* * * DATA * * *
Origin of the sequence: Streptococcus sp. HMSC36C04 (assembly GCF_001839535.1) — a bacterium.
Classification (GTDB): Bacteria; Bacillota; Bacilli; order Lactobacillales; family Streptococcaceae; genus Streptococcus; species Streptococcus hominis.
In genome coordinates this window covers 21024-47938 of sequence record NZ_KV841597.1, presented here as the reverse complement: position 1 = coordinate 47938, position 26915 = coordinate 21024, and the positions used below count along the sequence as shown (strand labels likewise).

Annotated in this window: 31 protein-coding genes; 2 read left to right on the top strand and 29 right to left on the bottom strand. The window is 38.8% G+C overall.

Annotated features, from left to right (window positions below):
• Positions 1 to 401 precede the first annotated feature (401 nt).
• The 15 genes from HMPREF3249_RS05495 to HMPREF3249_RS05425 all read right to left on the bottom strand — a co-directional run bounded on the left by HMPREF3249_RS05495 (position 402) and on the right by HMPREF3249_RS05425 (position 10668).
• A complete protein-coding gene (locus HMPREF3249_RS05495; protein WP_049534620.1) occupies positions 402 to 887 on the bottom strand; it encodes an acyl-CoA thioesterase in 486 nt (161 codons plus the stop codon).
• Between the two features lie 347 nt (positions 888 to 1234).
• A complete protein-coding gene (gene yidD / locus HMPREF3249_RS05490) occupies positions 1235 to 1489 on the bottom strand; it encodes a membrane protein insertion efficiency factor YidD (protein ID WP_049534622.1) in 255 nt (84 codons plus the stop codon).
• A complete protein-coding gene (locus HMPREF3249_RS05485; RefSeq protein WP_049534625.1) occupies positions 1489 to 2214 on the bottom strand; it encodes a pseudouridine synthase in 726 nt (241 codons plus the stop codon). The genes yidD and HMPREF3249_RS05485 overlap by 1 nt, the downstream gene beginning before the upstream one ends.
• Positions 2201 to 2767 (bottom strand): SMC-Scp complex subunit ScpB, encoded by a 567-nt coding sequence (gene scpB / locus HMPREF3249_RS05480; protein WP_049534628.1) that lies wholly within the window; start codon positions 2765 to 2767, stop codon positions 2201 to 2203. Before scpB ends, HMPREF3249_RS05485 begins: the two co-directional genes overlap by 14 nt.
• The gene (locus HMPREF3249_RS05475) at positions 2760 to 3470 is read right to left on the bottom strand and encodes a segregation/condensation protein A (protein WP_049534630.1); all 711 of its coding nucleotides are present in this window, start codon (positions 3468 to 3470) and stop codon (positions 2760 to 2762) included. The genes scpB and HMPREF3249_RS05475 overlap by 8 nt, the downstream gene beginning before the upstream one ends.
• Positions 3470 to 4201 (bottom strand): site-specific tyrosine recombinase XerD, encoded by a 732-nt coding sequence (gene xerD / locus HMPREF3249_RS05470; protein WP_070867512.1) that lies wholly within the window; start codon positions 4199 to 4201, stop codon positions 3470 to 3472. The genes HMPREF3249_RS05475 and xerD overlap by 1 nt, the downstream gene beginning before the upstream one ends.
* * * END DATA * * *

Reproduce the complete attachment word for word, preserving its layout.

Origin of the sequence: Streptococcus sp. HMSC36C04 (assembly GCF_001839535.1) — a bacterium.
Classification (GTDB): Bacteria; Bacillota; Bacilli; order Lactobacillales; family Streptococcaceae; genus Streptococcus; species Streptococcus hominis.
In genome coordinates this window covers 21024-47938 of sequence record NZ_KV841597.1, presented here as the reverse complement: position 1 = coordinate 47938, position 26915 = coordinate 21024, and the positions used below count along the sequence as shown (strand labels likewise).

Annotated in this window: 31 protein-coding genes; 2 read left to right on the top strand and 29 right to left on the bottom strand. The window is 38.8% G+C overall.

Annotated features, from left to right (window positions below):
• Positions 1 to 401 precede the first annotated feature (401 nt).
• The 15 genes from HMPREF3249_RS05495 to HMPREF3249_RS05425 all read right to left on the bottom strand — a co-directional run bounded on the left by HMPREF3249_RS05495 (position 402) and on the right by HMPREF3249_RS05425 (position 10668).
• A complete protein-coding gene (locus HMPREF3249_RS05495; protein WP_049534620.1) occupies positions 402 to 887 on the bottom strand; it encodes an acyl-CoA thioesterase in 486 nt (161 codons plus the stop codon).
• Between the two features lie 347 nt (positions 888 to 1234).
• A complete protein-coding gene (gene yidD / locus HMPREF3249_RS05490) occupies positions 1235 to 1489 on the bottom strand; it encodes a membrane protein insertion efficiency factor YidD (protein ID WP_049534622.1) in 255 nt (84 codons plus the stop codon).
• A complete protein-coding gene (locus HMPREF3249_RS05485; RefSeq protein WP_049534625.1) occupies positions 1489 to 2214 on the bottom strand; it encodes a pseudouridine synthase in 726 nt (241 codons plus the stop codon). The genes yidD and HMPREF3249_RS05485 overlap by 1 nt, the downstream gene beginning before the upstream one ends.
• Positions 2201 to 2767 (bottom strand): SMC-Scp complex subunit ScpB, encoded by a 567-nt coding sequence (gene scpB / locus HMPREF3249_RS05480; protein WP_049534628.1) that lies wholly within the window; start codon positions 2765 to 2767, stop codon positions 2201 to 2203. Before scpB ends, HMPREF3249_RS05485 begins: the two co-directional genes overlap by 14 nt.
• The gene (locus HMPREF3249_RS05475) at positions 2760 to 3470 is read right to left on the bottom strand and encodes a segregation/condensation protein A (protein WP_049534630.1); all 711 of its coding nucleotides are present in this window, start codon (positions 3468 to 3470) and stop codon (positions 2760 to 2762) included. The genes scpB and HMPREF3249_RS05475 overlap by 8 nt, the downstream gene beginning before the upstream one ends.
• Positions 3470 to 4201 (bottom strand): site-specific tyrosine recombinase XerD, encoded by a 732-nt coding sequence (gene xerD / locus HMPREF3249_RS05470; protein WP_070867512.1) that lies wholly within the window; start codon positions 4199 to 4201, stop codon positions 3470 to 3472. The genes HMPREF3249_RS05475 and xerD overlap by 1 nt, the downstream gene beginning before the upstream one ends.